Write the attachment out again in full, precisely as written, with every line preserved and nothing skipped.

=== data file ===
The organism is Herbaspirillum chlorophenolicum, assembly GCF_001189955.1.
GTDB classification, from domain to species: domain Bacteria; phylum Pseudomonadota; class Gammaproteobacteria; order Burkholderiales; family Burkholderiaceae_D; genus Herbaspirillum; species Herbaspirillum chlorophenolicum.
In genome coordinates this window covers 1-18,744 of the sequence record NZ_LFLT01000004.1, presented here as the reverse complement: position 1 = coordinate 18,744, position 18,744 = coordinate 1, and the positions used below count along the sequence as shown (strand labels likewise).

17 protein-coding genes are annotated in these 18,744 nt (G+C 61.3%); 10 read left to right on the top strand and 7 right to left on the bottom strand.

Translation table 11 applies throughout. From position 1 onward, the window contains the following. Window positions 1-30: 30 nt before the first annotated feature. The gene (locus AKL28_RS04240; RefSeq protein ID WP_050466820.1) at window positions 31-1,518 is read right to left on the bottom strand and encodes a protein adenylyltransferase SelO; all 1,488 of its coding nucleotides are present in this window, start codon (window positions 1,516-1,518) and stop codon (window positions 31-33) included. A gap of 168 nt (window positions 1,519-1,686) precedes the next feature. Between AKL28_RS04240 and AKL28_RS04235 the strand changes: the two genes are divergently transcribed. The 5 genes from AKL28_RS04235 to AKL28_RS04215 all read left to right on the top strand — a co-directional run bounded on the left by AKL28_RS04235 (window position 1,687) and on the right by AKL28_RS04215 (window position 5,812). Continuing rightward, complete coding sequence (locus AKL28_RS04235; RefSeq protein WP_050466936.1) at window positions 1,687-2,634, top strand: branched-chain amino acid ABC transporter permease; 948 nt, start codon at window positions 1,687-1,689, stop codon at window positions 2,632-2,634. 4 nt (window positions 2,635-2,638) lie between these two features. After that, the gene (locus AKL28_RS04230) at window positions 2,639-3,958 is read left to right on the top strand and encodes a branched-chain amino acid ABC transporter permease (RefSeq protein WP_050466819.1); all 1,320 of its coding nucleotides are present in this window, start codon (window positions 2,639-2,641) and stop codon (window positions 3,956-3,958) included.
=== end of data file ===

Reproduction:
The organism is Herbaspirillum chlorophenolicum, assembly GCF_001189955.1.
GTDB classification, from domain to species: domain Bacteria; phylum Pseudomonadota; class Gammaproteobacteria; order Burkholderiales; family Burkholderiaceae_D; genus Herbaspirillum; species Herbaspirillum chlorophenolicum.
In genome coordinates this window covers 1-18,744 of the sequence record NZ_LFLT01000004.1, presented here as the reverse complement: position 1 = coordinate 18,744, position 18,744 = coordinate 1, and the positions used below count along the sequence as shown (strand labels likewise).

17 protein-coding genes are annotated in these 18,744 nt (G+C 61.3%); 10 read left to right on the top strand and 7 right to left on the bottom strand.

Translation table 11 applies throughout. From position 1 onward, the window contains the following. Window positions 1-30: 30 nt before the first annotated feature. The gene (locus AKL28_RS04240; RefSeq protein ID WP_050466820.1) at window positions 31-1,518 is read right to left on the bottom strand and encodes a protein adenylyltransferase SelO; all 1,488 of its coding nucleotides are present in this window, start codon (window positions 1,516-1,518) and stop codon (window positions 31-33) included. A gap of 168 nt (window positions 1,519-1,686) precedes the next feature. Between AKL28_RS04240 and AKL28_RS04235 the strand changes: the two genes are divergently transcribed. The 5 genes from AKL28_RS04235 to AKL28_RS04215 all read left to right on the top strand — a co-directional run bounded on the left by AKL28_RS04235 (window position 1,687) and on the right by AKL28_RS04215 (window position 5,812). Continuing rightward, complete coding sequence (locus AKL28_RS04235; RefSeq protein WP_050466936.1) at window positions 1,687-2,634, top strand: branched-chain amino acid ABC transporter permease; 948 nt, start codon at window positions 1,687-1,689, stop codon at window positions 2,632-2,634. 4 nt (window positions 2,635-2,638) lie between these two features. After that, the gene (locus AKL28_RS04230) at window positions 2,639-3,958 is read left to right on the top strand and encodes a branched-chain amino acid ABC transporter permease (RefSeq protein WP_050466819.1); all 1,320 of its coding nucleotides are present in this window, start codon (window positions 2,639-2,641) and stop codon (window positions 3,956-3,958) included.